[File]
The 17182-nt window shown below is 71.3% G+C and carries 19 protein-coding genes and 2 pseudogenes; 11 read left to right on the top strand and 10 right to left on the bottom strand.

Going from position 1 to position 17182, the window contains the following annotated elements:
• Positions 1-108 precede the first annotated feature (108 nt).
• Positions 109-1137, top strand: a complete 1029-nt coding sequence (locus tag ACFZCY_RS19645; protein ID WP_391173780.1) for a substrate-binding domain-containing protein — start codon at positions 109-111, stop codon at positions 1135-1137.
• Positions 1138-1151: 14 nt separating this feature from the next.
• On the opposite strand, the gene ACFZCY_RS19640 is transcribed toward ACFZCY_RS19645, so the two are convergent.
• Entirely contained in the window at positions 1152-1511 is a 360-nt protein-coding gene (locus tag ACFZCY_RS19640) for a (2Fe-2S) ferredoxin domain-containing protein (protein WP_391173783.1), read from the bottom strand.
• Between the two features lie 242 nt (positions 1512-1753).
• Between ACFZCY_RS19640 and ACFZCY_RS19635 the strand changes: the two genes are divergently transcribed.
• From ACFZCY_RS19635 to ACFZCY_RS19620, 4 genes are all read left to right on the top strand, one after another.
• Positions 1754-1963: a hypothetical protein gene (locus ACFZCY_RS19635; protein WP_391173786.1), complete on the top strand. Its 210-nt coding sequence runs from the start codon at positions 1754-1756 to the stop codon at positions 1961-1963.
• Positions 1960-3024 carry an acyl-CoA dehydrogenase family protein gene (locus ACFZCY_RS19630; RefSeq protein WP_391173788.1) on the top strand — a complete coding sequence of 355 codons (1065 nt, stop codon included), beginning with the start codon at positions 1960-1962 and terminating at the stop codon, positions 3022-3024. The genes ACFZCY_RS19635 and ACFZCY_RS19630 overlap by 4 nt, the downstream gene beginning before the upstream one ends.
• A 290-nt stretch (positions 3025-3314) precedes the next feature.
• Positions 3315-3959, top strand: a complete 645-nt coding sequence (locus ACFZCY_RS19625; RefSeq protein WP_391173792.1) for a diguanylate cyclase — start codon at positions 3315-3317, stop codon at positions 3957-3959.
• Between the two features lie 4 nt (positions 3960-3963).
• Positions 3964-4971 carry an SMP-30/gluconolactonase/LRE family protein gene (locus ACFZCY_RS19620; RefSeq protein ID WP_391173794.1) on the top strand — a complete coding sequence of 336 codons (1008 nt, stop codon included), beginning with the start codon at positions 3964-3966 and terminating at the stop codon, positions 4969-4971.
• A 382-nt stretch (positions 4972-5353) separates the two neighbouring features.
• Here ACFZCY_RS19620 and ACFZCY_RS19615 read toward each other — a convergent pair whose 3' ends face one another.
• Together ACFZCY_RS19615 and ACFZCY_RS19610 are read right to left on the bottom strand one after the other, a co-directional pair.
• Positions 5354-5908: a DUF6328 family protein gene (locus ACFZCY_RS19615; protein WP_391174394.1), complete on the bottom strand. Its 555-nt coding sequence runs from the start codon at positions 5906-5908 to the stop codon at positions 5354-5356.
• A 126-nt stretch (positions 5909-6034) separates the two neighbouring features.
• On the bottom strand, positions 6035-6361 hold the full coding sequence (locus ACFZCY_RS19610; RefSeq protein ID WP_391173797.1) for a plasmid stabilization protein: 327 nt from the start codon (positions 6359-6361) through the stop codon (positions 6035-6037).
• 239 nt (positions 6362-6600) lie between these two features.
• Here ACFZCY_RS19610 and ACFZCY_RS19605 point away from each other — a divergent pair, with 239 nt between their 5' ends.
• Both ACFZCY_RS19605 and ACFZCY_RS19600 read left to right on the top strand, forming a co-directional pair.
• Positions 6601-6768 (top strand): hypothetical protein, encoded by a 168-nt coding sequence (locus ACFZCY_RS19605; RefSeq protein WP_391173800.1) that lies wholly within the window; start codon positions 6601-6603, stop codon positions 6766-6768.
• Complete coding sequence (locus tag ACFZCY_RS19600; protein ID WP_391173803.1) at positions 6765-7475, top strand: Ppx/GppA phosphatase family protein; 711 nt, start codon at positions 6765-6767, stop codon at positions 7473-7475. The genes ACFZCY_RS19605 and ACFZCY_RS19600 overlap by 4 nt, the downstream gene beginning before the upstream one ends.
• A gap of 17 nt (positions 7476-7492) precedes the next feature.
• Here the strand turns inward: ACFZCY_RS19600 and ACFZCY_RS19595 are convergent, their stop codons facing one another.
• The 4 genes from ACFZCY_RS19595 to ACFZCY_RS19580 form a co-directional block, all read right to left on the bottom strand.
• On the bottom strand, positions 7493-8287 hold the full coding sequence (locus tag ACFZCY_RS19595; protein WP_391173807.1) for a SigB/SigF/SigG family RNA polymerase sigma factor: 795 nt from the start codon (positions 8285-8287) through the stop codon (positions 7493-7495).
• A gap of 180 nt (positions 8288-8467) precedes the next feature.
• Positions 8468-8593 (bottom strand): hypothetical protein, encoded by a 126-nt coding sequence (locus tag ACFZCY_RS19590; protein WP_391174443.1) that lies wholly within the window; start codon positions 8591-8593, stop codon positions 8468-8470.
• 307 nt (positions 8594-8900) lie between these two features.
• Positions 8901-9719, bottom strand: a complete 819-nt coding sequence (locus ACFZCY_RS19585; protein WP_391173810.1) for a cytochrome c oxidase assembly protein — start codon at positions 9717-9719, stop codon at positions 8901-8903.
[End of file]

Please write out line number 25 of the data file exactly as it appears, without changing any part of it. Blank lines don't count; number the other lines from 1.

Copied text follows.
• Both ACFZCY_RS19605 and ACFZCY_RS19600 read left to right on the top strand, forming a co-directional pair.